Jay Monahan defends new PGA Tour schedule changes, pushes back on LIV Golf comparison
The PGA Tour will introduce eight no-cut, limited field events next season.
Though some of the new changes resemble its Saudi Arabian-backed counterpart, PGA Tour commissioner Jay Monahan insisted on Tuesday that the two leagues are still incredibly different from each other.
The Tour announced on March 1 several new changes for next season, which include limited fields and no cuts at certain designated events. LIV Golf, which just started its second season, has been running 54-hole no-cut tournaments.
"I would ask you: 'Do you think we really look the same?'" Monahan said Tuesday at TPC Sawgrass ahead of The Players Championship. "You know, the players that are competing in our events in this new format next year will have earned the right to compete in them and they will have earned it through top-50 position in the FedEx Cup this year, as well as their performance in the fall and ultimately in these swings. That's what this organization has always stood for."
Last month, the Tour announced specific changes for its schedule next season. There will be 16 total designated events, half of which are the four major championships, The Players Championship and the FedExCup Playoffs. Those events will maintain their usual cuts and field sizes. The other eight events will then feature no more than 80 golfers, have no cut and will include elevated purses and points.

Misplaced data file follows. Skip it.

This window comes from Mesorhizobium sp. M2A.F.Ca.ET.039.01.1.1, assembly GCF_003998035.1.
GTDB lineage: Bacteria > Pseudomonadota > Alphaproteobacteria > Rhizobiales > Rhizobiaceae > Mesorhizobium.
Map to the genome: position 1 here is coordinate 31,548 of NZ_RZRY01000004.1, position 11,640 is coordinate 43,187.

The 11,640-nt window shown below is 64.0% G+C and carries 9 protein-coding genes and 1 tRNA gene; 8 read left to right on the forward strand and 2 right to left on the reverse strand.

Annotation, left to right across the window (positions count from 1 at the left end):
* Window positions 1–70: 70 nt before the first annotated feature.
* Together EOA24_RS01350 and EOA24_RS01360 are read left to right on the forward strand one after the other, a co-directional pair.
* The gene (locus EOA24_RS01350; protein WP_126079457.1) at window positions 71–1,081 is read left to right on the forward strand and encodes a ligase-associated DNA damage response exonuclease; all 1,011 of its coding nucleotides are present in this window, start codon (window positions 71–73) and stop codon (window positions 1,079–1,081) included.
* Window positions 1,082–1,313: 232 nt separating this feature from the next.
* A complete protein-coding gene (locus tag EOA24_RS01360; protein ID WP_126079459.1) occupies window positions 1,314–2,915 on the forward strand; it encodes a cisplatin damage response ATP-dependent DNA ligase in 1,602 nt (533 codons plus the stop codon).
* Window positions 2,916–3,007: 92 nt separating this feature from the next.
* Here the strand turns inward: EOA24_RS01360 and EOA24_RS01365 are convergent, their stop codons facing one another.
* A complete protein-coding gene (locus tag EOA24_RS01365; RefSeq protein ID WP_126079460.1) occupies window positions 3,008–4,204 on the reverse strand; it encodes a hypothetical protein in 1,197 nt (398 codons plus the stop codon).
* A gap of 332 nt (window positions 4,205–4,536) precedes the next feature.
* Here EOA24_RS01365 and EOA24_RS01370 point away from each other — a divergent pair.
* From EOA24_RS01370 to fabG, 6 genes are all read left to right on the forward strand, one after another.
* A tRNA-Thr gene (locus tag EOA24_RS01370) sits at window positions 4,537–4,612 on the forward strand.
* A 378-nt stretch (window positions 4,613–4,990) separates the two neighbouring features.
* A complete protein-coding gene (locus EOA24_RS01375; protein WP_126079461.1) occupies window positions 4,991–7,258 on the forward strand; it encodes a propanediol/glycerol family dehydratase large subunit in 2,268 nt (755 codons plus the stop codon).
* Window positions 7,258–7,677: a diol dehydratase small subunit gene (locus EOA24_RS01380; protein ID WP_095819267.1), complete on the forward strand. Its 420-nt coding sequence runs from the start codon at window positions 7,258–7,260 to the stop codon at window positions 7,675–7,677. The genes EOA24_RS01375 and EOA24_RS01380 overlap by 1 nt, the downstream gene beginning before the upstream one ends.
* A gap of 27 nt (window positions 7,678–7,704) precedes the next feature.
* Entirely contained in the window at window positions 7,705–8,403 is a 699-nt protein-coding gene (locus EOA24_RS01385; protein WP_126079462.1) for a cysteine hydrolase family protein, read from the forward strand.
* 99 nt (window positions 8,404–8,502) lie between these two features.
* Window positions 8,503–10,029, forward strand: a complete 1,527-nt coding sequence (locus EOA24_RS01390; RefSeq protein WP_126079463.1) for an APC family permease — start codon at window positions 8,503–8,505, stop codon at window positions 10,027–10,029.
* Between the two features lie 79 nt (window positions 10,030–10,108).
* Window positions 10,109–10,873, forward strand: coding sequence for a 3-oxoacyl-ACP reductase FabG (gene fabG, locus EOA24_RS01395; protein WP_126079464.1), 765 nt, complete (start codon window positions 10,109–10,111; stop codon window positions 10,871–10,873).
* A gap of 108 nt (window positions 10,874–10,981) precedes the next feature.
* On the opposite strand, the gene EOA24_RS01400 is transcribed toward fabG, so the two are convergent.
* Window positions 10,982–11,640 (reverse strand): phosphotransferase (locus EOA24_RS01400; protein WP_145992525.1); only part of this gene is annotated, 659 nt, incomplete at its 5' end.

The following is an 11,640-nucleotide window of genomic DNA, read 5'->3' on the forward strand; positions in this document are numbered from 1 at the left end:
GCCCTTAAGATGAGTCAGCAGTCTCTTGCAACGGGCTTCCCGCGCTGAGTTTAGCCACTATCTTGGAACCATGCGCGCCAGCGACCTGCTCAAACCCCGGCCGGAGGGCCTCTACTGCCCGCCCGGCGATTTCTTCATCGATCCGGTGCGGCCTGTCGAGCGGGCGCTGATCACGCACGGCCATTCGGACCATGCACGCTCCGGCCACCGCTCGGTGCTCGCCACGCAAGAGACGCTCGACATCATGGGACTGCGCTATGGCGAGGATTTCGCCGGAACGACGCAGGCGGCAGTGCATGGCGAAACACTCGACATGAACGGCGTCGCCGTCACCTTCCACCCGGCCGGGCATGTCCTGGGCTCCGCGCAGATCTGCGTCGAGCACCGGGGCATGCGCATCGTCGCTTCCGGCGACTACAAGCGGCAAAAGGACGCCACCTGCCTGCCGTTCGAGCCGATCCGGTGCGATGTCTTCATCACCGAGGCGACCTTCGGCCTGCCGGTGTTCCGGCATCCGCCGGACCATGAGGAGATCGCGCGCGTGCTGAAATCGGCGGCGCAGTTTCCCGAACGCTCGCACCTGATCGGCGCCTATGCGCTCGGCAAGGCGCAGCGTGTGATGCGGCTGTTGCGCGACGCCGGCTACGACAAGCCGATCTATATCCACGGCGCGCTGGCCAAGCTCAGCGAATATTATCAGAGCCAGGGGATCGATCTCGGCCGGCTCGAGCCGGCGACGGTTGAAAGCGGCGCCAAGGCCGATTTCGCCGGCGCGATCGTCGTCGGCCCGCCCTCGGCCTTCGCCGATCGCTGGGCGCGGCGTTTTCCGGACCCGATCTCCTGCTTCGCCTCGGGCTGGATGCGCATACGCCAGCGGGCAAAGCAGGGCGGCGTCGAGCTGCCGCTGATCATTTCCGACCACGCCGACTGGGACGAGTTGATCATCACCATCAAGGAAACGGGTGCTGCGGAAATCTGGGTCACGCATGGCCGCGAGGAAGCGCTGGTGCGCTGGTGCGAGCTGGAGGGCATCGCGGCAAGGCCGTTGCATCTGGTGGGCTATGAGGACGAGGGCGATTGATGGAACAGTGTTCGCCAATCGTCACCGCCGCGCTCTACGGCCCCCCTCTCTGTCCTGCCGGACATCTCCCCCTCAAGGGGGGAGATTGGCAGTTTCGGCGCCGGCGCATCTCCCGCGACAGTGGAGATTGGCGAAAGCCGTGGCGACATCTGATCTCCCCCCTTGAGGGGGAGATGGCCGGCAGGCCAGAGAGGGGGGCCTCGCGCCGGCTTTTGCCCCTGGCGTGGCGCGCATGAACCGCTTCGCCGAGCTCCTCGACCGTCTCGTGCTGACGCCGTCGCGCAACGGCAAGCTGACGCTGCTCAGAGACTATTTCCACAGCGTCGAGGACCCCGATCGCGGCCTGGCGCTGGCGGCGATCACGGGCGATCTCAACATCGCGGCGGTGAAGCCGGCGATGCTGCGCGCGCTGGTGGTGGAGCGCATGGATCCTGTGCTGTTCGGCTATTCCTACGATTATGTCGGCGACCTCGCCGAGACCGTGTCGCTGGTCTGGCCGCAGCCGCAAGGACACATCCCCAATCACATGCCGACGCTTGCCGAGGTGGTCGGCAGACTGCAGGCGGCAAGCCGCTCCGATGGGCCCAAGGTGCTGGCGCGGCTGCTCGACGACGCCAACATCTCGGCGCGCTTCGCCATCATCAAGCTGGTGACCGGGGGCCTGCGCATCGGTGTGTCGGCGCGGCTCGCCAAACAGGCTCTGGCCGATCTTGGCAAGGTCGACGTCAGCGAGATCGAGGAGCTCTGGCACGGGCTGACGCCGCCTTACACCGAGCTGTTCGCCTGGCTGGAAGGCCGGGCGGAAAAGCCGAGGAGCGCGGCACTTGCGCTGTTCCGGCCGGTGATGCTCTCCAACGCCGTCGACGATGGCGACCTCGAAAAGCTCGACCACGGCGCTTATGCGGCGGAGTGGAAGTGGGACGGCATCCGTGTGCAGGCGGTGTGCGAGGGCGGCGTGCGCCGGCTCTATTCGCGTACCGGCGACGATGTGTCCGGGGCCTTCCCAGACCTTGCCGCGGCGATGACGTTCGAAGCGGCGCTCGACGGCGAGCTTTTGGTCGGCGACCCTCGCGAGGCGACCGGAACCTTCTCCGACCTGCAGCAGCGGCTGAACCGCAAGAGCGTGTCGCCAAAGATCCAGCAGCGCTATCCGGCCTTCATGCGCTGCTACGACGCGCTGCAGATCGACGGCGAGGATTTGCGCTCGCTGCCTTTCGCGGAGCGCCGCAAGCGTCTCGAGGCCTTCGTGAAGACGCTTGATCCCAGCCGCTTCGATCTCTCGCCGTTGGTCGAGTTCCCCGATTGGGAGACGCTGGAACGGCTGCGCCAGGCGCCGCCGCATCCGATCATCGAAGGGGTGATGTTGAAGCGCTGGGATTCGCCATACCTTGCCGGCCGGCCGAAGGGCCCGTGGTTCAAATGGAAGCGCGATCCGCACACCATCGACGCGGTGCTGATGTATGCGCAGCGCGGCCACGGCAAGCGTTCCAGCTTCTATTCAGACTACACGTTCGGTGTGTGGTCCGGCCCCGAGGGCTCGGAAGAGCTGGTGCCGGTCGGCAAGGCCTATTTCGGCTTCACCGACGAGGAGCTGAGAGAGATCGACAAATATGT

It’s still not fully clear what those events are — though the Genesis Invitational, the Arnold Palmer Invitational, the Memorial and the Tournament of Champions will be included — or what the 2024 schedule will look like, but Monahan said he expects the details to come mid-summer.
While parts of it look similar to LIV Golf, and the changes come amid a long, legal battle with the new circuit, Monahan thinks the adjustments will keep the best golfers competing regularly throughout the year.
“The heart of the changes announced is our effort to present the best possible PGA Tour to our fans and provide maximum benefits for every PGA Tour member across the board,” Monahan said. “We've looked at all possible competitive models, and it was evident and perhaps obvious that whatever we do differently, we must showcase our top performers competing against one another more often.
“This is what fans want and this is what fans have been asking for … You need strong, compelling full-field events to provide consistency and keep the PGA Tour top of mind week-in and week-out with storylines and breakout stars.”
Rahm: 'Without LIV Golf, this wouldn’t have happened'
Things have been contentious between the Tour and LIV Golf since it started.
But both Jon Rahm and Rory McIlroy were quick to thank the league for pushing them to make changes.
“Without LIV Golf, this wouldn’t have happened,” Rahm said Tuesday. “Like I've said before, we should be thankful this threat has made the PGA Tour want to change things … I guess it is what we needed.”
McIlroy has been one of the loudest voices against LIV Golf since it started, and has been at the forefront of the Tour’s changes. He said Tuesday that he and Tiger Woods first pitched a version of the new designated events model back at the BMW Championship in August.
“I think the emergence of LIV or the emergence of a competitor to the PGA Tour has benefited everyone that plays elite professional golf,” McIlroy said. “I think when you've been the biggest golf league in the biggest market in the world for the last 60 years, there's not a lot of incentive to innovate.
"This has caused a ton of innovation at the PGA Tour, and what was quite, I would say, an antiquated system is being revamped to try to mirror where we're at in the world in the 21st century with the media landscape … So, yeah, you know, LIV coming along, it's definitely had a massive impact on the game, but I think everyone who's a professional golfer is going to benefit from it going forward.”